I started this article intending to comment on the 15 delegates representing the Jesuits at COP26, the UN Conference on Climate Change currently under way, addressing the most critical challenge facing humankind today and expressing our Jesuit commitment to Pope Francis’s call to “Care for our Common Home.” But then another Jesuit story line unfolded in my mind. I hope you enjoy following the thread of its chapters! – and enjoy some of the fine offerings available over the next two weeks.

Chapter 1. Today, November 5, is the feast of All Saints of the Society of Jesus (brief video).  Just as the universal church celebrates All Saints Day on November 1 (now overshadowed in popular cultural by its vigil, All Hallows Eve (=Hallowe’en)), the Jesuits celebrate all their unsung, unofficial saints on Nov. 5. I made my Final Vows as a Jesuit on this date in 1989, just 11 days before the horrific events described below.

Chapter 2. Speaking of Jesuit saints… we just received news of a new one: in a January 22 ceremony, Jesuit Fr. Rutilio Grande will be named a “Blessed” (last step on the road to full sainthood). We will plan some celebration of this event here in our parish. He is a saint for our times: Fr. Rutilio was assassinated in 1977, one of the early martyrs in the El Salvador civil war, along with numerous other Catholics killed over the subsequent years – including even the Archbishop of San Salvador – who died for their faith and their outspoken defense of the poor and powerless in the face of oppressive social injustice.

Chapter 3. The killings culminated on November 16, 1989, with the brutal assassination of six Jesuits, their housekeeper and her daughter, at the University of Central America in San Salvador. Sadly the US government was supportive of the military and paramilitaries who conducted these assassinations.  But the deaths of these UCA Martyrs that we’ll remember on Nov. 16 shocked the world and turned the tide of global opinion, accelerating the peace talks that helped end the civil war.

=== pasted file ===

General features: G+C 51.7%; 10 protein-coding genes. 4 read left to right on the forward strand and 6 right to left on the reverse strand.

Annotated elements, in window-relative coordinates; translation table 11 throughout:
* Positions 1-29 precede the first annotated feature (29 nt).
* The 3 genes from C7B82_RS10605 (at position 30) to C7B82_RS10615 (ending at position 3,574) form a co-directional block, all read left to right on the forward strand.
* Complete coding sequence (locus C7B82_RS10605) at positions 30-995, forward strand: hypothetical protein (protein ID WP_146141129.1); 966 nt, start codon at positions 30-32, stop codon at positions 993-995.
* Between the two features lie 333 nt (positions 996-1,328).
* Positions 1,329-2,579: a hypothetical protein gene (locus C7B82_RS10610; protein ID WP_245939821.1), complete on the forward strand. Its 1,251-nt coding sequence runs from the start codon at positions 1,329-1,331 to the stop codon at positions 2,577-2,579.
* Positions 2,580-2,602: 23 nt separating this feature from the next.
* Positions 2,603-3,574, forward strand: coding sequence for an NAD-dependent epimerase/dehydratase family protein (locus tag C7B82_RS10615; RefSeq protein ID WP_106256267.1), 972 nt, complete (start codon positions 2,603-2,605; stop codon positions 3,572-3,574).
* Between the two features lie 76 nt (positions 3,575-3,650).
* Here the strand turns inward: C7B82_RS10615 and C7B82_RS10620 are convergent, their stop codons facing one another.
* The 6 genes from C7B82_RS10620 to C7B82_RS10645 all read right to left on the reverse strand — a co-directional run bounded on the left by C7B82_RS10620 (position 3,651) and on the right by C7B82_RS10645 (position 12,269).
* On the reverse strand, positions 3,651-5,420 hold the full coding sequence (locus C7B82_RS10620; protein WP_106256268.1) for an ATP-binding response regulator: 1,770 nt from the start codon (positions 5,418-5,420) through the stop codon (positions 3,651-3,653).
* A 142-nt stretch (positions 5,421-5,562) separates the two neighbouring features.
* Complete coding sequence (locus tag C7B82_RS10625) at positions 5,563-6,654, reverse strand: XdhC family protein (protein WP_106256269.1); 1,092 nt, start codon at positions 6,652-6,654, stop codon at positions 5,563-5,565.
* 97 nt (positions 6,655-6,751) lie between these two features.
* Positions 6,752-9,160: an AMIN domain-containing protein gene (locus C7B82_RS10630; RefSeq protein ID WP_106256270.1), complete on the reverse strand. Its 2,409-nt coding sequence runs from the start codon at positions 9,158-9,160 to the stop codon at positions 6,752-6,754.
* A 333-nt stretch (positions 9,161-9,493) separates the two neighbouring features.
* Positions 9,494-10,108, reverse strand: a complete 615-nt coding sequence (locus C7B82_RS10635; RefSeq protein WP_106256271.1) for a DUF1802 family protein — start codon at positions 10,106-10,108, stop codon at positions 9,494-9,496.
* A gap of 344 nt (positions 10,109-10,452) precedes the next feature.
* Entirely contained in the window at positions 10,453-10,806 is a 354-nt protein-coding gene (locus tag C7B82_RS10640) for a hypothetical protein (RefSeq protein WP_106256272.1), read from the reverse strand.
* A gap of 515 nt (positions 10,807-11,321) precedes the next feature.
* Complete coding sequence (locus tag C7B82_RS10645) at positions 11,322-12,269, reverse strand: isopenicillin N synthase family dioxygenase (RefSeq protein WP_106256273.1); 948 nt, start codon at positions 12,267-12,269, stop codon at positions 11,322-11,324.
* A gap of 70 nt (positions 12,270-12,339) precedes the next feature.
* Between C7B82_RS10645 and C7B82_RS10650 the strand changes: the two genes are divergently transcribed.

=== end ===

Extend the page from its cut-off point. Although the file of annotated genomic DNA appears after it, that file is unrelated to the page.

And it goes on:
Chapter 4. The campaign to bring out the truth of the US involvement in the assassinations led to the origins of the Ignatian Solidarity Network and its annual Ignatian Family Teach-In for Justice in the late 1990s – which has morphed over the years to now engage all types of Jesuit schools and parishes in the full range of contemporary social justice issues.  The 2021 Teach-In is this weekend, Nov. 6-8, in Washington, DC – and is now available free on livestream.  It will include presentations by such notables as Fr. Bryan Massingale, Fr. Greg Boyle, SJ, Keya Chaterjee, and our own Fr. Tim Kesicki, SJ. (See below for all the links and the schedule.)

Chapter 5. The IFTJ weekend starts with a pre-session featuring Olga Segura, a rising voice in the Jesuit world, recent author of Birth of a Movement: Black Lives Matter and the Catholic Church. Saturday, November 6 at 4:30PM; watch HERE.

Chapter 6. Which brings me to the final piece in this story-line: November is Black Catholic History Month, and we’re invited to join (virtually) a University of Detroit Mercy free presentation: “Detroit’s Special Place in Black Catholic History,” featuring President Antoine M. Garibaldi, Ph.D., on November 16 at 5:00PM. Dr. Garibaldi will highlight African-American Catholics’ rich contributions to the Church in America, with special emphasis on Detroit’s role and influence in the 1960s and 1970s. Notable members of the Archdiocese of Detroit’s African American Catholic community will offer their reflections after his remarks.  Register HERE.

The advertised direct link for all the livestreams is HERE (but what you see there is the schedule from the 2019 event two years ago). I don’t know if this link is erroneous, or if it will work this weekend.
Fortunately, a current 2021 page has a schedule and links for the main keynote speakers HERE.
The full schedule listing all the many break-out sessions is HERE. I don’t know if these will be available for the free livestream at the first link above or not.
Finally, the pre-session with Olga Segura about Black Lives Matter is on another related site HERE.